A Letter from Doris to a Prospective Member of the Group
October 31, 1929
I want you to know what we are trying to do in the Concert Group, of which I have spoken to you before, and how much we have accomplished of the great undertaking so far.
The group was formed two years ago, when I was a member of the Denishawn School, and was composed of the students there. By the spring of the first year, I had composed for them the ballet “Color Harmony,” for which Mr. Vaughn wrote the music, and the first movement of Grieg’s Concerto for piano and orchestra, and in addition other small works for the girls and myself. At the same time Mr. Weidman had composed ensemble numbers for two boys and himself.
With this program preparied, we gave a preliminary concert at the Little Theatre in Brooklyn which I felt was successful enough to warrant presenting the program in New York. This we did at the Golden Theatre in the spring of 1928.
It was very encouraging to find on our debut that the house was sold out and that the criticisms in the press the next morning bore out the enthusiasm of the night before.
The following summer, after a ten year association with Denishawn we came to the mutual conclusion that we had grown to differ so much in our approach that we could no longer work together toward the same end, and Mr. Weidman, Miss Lawrence and myself established a studio of our own in the fall of 1928. The members of the group chose of their own accord to cast their lot with me and go on workin in the way we had begun.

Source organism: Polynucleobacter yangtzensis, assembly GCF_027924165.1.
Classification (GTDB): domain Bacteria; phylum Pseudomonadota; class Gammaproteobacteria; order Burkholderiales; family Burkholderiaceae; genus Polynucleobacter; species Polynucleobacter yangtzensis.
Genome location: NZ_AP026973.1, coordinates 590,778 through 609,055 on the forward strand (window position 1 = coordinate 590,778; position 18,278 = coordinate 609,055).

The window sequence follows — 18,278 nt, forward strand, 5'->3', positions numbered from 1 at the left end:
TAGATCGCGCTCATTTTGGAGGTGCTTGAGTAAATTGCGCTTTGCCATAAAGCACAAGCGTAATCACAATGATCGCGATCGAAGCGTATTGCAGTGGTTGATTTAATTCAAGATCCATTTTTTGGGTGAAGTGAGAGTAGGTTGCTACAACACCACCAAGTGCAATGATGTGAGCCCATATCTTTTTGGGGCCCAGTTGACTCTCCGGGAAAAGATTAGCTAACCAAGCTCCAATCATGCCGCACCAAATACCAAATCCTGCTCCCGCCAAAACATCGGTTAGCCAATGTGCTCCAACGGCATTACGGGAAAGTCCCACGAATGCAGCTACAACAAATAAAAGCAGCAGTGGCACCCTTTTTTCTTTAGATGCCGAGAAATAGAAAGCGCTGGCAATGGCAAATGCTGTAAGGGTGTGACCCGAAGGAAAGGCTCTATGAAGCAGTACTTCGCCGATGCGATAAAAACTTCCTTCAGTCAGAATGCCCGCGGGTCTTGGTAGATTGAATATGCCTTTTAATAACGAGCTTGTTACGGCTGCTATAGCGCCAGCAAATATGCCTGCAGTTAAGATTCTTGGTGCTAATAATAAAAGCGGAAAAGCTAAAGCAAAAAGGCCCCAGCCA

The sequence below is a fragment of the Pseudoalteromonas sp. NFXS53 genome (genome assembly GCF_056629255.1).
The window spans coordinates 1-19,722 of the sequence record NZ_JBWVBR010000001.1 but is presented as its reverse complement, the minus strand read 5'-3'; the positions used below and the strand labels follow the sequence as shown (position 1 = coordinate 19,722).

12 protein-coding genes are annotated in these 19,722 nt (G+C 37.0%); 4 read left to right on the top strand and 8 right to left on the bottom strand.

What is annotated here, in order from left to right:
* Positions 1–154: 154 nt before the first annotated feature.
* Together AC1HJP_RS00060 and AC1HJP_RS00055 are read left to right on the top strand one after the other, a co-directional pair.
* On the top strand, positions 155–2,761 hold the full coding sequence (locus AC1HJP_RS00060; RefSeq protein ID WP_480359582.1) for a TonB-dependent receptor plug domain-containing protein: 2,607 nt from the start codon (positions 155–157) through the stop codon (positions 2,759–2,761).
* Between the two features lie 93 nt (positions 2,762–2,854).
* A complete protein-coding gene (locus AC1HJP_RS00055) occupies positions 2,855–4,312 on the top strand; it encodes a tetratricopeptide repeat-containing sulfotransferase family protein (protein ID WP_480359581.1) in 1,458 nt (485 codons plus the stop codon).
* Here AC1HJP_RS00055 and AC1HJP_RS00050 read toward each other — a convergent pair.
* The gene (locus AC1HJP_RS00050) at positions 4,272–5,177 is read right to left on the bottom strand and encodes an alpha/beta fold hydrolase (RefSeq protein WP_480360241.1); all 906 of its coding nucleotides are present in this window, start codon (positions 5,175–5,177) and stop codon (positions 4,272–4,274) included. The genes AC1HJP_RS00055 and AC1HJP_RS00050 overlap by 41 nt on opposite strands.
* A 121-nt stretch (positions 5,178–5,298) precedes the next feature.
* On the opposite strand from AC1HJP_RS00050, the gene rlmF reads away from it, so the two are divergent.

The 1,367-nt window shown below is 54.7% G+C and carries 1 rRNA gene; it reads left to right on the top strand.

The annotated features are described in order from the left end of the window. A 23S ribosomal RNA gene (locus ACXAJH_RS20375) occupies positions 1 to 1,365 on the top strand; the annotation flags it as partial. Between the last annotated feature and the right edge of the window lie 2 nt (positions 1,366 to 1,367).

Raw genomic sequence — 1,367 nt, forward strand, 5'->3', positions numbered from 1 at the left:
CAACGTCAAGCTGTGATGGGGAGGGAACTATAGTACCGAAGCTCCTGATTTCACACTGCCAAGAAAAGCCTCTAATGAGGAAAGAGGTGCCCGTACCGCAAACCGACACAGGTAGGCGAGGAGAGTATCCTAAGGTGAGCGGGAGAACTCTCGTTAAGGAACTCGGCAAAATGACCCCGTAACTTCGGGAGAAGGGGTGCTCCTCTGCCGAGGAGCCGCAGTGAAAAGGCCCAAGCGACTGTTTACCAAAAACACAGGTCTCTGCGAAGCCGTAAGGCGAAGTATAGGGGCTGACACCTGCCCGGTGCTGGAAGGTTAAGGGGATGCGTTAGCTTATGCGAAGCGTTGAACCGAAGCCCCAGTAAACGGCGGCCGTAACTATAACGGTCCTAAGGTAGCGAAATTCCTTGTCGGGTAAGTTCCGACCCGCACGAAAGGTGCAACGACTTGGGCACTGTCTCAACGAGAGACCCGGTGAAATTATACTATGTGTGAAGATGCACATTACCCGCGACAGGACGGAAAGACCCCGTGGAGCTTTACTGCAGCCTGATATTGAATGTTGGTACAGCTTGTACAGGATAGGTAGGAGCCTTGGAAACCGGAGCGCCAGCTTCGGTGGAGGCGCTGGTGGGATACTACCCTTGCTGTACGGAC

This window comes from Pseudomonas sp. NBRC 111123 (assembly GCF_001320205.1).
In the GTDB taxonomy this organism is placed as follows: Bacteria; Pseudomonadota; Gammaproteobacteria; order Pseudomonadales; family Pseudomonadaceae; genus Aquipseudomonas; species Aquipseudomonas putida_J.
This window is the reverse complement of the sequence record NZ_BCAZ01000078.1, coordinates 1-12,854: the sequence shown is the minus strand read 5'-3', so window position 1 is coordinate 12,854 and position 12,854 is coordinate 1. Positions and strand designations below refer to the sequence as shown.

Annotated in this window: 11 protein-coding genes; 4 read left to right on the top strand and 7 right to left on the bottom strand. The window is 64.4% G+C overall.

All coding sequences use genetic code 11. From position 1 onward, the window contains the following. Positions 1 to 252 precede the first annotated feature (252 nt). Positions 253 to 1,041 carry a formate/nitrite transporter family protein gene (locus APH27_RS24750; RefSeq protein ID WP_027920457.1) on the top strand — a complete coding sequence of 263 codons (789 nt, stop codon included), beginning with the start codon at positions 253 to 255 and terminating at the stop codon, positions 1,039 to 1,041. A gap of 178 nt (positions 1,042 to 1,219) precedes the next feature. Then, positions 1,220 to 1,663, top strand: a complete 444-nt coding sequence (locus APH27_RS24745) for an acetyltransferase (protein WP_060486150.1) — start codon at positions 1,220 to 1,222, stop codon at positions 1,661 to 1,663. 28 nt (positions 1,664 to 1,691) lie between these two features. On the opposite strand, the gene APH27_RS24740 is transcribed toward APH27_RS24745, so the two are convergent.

That fall we gave another concert at the Civic Repertory Theatre, having by this time added some new compositions to the program. This concert again was sold out, and the press added more encouragement and praise. In the spring of last year we gave two more concerts on two successive Sunday nights which were unfortunate as far as attendance was concerned (you see, I want you to know exactly what has happened up to now) but we consider that that was due to the misfortune of choosing Easter Sunday for the first one and the first warm night of the season for the second, but again there was enthusiasm both in the audience and in the papers. So you see that in four concerts we have accomplished quite a deal.
I think we may justly call our Group the leading ensemble in New York and possibly America. I exclude, of course, all groups dancing in musical comedy or opera, or moving picture houses as belonging to a different class. I am talking about the concert stage only. I merely mention the standing of the group as an interesting fact of the present – but I even have in mind that this is an ephemeral state, and that the only true standard an artist can have for his work is his own valuation of it. This ideal is perhaps impossible to maintain in a material and commercial world. So I mention our present place for what it is worth.